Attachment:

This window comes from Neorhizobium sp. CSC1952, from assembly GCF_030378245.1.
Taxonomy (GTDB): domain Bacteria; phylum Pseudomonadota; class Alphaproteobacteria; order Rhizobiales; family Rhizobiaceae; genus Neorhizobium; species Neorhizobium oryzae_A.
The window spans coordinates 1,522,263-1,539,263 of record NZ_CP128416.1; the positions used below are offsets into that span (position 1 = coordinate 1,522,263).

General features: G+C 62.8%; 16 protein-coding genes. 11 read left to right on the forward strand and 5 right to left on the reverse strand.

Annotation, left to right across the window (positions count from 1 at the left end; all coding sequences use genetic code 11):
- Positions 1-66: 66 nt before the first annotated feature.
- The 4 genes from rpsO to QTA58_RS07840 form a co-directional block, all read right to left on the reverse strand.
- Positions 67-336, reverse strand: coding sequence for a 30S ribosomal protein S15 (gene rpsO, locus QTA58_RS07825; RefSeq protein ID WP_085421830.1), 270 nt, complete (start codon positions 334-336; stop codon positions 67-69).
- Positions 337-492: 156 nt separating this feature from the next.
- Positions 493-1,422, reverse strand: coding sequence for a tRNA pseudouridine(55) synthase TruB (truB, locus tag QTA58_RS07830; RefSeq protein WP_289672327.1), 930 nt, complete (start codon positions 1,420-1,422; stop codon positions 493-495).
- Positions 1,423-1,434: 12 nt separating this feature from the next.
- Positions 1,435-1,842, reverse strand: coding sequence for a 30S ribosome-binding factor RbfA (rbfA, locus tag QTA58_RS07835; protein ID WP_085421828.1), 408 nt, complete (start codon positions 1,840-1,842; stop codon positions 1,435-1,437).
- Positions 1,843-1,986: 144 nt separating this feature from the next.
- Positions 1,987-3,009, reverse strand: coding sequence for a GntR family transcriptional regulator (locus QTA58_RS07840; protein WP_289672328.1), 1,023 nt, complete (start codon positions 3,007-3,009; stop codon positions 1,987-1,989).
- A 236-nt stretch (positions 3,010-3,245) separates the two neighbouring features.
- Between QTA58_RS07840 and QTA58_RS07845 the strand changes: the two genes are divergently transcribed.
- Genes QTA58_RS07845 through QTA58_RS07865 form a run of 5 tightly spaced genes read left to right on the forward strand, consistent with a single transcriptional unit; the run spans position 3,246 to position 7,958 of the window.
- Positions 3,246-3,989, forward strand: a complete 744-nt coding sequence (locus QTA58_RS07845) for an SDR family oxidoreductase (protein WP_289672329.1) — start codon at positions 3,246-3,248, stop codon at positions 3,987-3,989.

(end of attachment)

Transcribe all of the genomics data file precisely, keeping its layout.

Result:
This window comes from Neorhizobium sp. CSC1952, from assembly GCF_030378245.1.
Taxonomy (GTDB): domain Bacteria; phylum Pseudomonadota; class Alphaproteobacteria; order Rhizobiales; family Rhizobiaceae; genus Neorhizobium; species Neorhizobium oryzae_A.
The window spans coordinates 1,522,263-1,539,263 of record NZ_CP128416.1; the positions used below are offsets into that span (position 1 = coordinate 1,522,263).

General features: G+C 62.8%; 16 protein-coding genes. 11 read left to right on the forward strand and 5 right to left on the reverse strand.

Annotation, left to right across the window (positions count from 1 at the left end; all coding sequences use genetic code 11):
- Positions 1-66: 66 nt before the first annotated feature.
- The 4 genes from rpsO to QTA58_RS07840 form a co-directional block, all read right to left on the reverse strand.
- Positions 67-336, reverse strand: coding sequence for a 30S ribosomal protein S15 (gene rpsO, locus QTA58_RS07825; RefSeq protein ID WP_085421830.1), 270 nt, complete (start codon positions 334-336; stop codon positions 67-69).
- Positions 337-492: 156 nt separating this feature from the next.
- Positions 493-1,422, reverse strand: coding sequence for a tRNA pseudouridine(55) synthase TruB (truB, locus tag QTA58_RS07830; RefSeq protein WP_289672327.1), 930 nt, complete (start codon positions 1,420-1,422; stop codon positions 493-495).
- Positions 1,423-1,434: 12 nt separating this feature from the next.
- Positions 1,435-1,842, reverse strand: coding sequence for a 30S ribosome-binding factor RbfA (rbfA, locus tag QTA58_RS07835; protein ID WP_085421828.1), 408 nt, complete (start codon positions 1,840-1,842; stop codon positions 1,435-1,437).
- Positions 1,843-1,986: 144 nt separating this feature from the next.
- Positions 1,987-3,009, reverse strand: coding sequence for a GntR family transcriptional regulator (locus QTA58_RS07840; protein WP_289672328.1), 1,023 nt, complete (start codon positions 3,007-3,009; stop codon positions 1,987-1,989).
- A 236-nt stretch (positions 3,010-3,245) separates the two neighbouring features.
- Between QTA58_RS07840 and QTA58_RS07845 the strand changes: the two genes are divergently transcribed.
- Genes QTA58_RS07845 through QTA58_RS07865 form a run of 5 tightly spaced genes read left to right on the forward strand, consistent with a single transcriptional unit; the run spans position 3,246 to position 7,958 of the window.
- Positions 3,246-3,989, forward strand: a complete 744-nt coding sequence (locus QTA58_RS07845) for an SDR family oxidoreductase (protein WP_289672329.1) — start codon at positions 3,246-3,248, stop codon at positions 3,987-3,989.